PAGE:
Starfighter – Kill or be Killed




Throughout its service career the Lockheed F-104 Starfighter had the unenviable reputation as a ‘widow maker.’ As a pure interceptor it had no equal. Its accident rate, however, was the highest of any USAF Century Series Fighter with the Royal Canadian Air Force suffering the most.

To be fair to the F-104 it was not alone. Indeed, accident rates for all jet fighters in the 1950s were appallingly high. In USAF service the accident rate for the F-104 was 30.63 accidents per 100,000hrs. For the F-100 Super Sabre and Convair F-102 Delta Dagger it was 16.25 and 14.2 accidents per 100,000hrs respectively. The Spanish Air Force, however, lost none.

The accident rate for the F-104 seemed to vary widely and could be tied directly to the operator and the conditions under which it flew. The German Air Force lost 30% of its F-104s with the Canadians losing 46% of it Starfighters (110 of 235). It must be remembered that the Germans and Canadians used the F-104 as a fighter-bomber – a roll for which it was never designed. Combined with Europe’s poor weather conditions the F-104 was considered by many to be unsafe and dangerous to fly in that role

Was the F-104s’ accident rate due to poor piloting or was it a case of using the Starfighter in various roles for which it was never designed? If peacetime losses were high, what would they have been in an actual shooting war?



One thought on “Starfighter – Kill or be Killed

  1. Thank you for the piece about the Starfighter. However, you haven’t told the full story and I would like to add a bit. I have about 1200 hours flying that bird and can honestly say that it was the best jet fighter I ever had the privilege to fly. I’m certain that every other member of the Canadian Starfighter Pilots Association would say the same. No one that flew the machine called it The Widow Maker. That was the moniker crafted by the media….and you know what they are. The Missile with the Man in It is more appropriate for a fuselage that is 57’ long with only a 7’ wing on each side. Surely one should expect some excitement flying a plane with such characteristics. I prefer to use the word excitement rather than danger here because fighter pilots are highly motivated by excitement whereas danger is a word that seldom features in their vocabulary.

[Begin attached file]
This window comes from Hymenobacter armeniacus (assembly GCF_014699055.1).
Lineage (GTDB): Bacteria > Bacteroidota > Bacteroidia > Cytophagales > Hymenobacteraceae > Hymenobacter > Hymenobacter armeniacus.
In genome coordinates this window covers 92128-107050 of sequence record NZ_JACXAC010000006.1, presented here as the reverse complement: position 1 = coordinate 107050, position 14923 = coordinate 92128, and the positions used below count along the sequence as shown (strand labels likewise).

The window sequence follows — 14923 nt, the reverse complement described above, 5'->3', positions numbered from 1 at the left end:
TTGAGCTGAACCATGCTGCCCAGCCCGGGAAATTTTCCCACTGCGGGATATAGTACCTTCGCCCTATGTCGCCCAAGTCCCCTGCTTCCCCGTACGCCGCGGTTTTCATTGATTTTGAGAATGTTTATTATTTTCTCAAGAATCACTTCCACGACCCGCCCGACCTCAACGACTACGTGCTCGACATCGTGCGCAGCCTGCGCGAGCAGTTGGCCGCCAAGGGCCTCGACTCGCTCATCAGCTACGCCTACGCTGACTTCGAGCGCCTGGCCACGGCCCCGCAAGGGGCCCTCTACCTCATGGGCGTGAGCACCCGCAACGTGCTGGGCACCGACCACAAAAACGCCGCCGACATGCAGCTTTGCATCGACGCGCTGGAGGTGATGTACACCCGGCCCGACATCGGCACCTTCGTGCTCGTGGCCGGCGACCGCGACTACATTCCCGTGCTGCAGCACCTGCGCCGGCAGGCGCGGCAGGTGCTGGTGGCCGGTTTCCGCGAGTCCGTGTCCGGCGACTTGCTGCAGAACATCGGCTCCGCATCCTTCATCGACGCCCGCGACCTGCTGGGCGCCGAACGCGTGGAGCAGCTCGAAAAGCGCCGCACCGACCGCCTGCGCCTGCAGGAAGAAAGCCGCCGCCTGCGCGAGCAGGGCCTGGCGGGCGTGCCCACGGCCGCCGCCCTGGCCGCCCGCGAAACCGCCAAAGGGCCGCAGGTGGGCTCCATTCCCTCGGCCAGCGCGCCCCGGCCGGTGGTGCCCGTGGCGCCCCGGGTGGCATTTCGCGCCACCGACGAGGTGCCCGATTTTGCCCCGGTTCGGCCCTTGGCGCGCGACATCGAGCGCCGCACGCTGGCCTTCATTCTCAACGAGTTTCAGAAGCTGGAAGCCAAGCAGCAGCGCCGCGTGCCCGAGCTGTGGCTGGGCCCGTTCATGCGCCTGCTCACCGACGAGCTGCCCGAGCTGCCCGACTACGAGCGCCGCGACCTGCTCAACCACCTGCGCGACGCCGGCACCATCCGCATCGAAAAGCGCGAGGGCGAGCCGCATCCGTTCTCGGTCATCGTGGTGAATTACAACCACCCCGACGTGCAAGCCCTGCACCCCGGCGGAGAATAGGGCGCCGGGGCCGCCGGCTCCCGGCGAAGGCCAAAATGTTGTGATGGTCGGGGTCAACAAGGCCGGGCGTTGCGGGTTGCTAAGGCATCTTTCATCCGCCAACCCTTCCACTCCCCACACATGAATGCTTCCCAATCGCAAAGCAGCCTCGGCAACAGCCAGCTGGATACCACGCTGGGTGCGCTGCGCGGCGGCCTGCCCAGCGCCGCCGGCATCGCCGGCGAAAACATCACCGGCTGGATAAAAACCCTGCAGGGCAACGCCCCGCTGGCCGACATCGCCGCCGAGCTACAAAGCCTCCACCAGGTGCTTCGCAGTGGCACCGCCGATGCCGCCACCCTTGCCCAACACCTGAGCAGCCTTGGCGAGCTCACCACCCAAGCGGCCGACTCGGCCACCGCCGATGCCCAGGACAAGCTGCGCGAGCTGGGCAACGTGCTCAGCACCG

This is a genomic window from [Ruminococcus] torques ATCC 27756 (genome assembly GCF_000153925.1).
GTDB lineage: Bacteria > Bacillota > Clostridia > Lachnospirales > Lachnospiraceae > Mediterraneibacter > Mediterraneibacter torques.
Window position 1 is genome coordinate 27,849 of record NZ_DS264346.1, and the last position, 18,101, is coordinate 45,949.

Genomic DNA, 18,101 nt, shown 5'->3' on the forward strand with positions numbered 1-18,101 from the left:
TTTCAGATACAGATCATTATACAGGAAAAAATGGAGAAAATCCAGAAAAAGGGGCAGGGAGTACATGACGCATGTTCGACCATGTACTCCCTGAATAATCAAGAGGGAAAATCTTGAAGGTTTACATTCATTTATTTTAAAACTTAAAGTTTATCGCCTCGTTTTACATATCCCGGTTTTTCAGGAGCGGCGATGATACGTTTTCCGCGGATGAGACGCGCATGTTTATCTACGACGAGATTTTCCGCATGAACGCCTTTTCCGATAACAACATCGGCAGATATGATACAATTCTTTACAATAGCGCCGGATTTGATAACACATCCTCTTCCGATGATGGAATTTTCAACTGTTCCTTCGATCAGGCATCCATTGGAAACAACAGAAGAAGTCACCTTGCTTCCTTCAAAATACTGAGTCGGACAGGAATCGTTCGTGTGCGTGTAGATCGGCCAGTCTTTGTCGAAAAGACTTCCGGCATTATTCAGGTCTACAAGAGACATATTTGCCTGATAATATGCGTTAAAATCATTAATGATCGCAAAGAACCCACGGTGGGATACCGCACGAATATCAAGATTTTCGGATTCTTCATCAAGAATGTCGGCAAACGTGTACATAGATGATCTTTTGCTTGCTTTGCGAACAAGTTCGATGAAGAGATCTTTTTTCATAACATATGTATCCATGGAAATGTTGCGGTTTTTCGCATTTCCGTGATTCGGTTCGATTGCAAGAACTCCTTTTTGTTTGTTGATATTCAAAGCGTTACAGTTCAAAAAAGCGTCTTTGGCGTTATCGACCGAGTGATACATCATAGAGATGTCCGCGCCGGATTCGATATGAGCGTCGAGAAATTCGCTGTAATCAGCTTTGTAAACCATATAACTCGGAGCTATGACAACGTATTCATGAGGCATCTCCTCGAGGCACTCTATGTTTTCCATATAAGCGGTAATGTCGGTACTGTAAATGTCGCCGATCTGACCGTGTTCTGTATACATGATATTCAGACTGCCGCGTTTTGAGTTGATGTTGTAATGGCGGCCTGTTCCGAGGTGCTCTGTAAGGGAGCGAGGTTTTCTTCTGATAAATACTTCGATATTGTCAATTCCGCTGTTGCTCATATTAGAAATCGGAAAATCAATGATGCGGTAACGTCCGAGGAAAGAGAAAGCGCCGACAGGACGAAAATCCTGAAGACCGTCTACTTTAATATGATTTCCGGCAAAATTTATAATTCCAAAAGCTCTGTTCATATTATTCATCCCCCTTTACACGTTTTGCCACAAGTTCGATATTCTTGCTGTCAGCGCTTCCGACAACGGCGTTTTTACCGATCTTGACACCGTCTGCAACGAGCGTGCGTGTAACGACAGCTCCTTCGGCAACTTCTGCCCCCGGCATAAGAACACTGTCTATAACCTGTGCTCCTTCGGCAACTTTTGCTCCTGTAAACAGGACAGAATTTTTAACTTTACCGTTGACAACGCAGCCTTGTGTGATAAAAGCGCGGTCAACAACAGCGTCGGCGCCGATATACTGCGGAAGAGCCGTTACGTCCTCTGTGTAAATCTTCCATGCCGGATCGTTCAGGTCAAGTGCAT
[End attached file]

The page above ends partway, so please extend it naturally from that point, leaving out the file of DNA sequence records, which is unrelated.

Several of the early prangs were the result of a combination of engine failure and role. You haven’t many options when you have engine failure at 250 Ft. in a plane that has the gliding characteristics of a brick. To penetrate enemy radar and ground to air defences our role demanded very low, high speed flying, sometimes as low at 50 Ft. and at .95 Mach, night and day and in all-weather conditions. Flying into a bird in such conditions can spoil ones whole day There’s no doubt, we were flying the hottest ship in the most dangerous role But after the pilots and technicians had got a little experience flying and maintaining the plane, we were able to coax some incredibly good results on our training flights After a 500 or 600 mile flight to drop a practice bomb within 10 meters of a target within 10 seconds of a specified time was fairly common place. It was a standard that I don’t think was matched by anyone else.
    For several years Canada had 12 aircraft, armed with large nuclear bombs, on standby, ready to instantly launch against strategic Warsaw Pact targets With a second wave of forty or fifty more ready to follow them within 30 minutes or so. There is no question that the Royal Canadian Air Force played a most significant part in the NATO Deterrent Strategy that caused the Warsaw Pact countries to blink and eventually bring an end to The Cold War.
    The loss of a hundred or so Starfighters together with 37 pilots was a small price to pay to have prevented the world from being plunged into what would surely have been another global war with millions of casualties. The sacrifice made by my 37 colleagues who died flying the Starfighter was just as noble as being killed by a sniper’s bullet or a road side bomb. They fought and won the Cold War without firing a shot in anger, a conclusion to a war that hasn’t been emulated since

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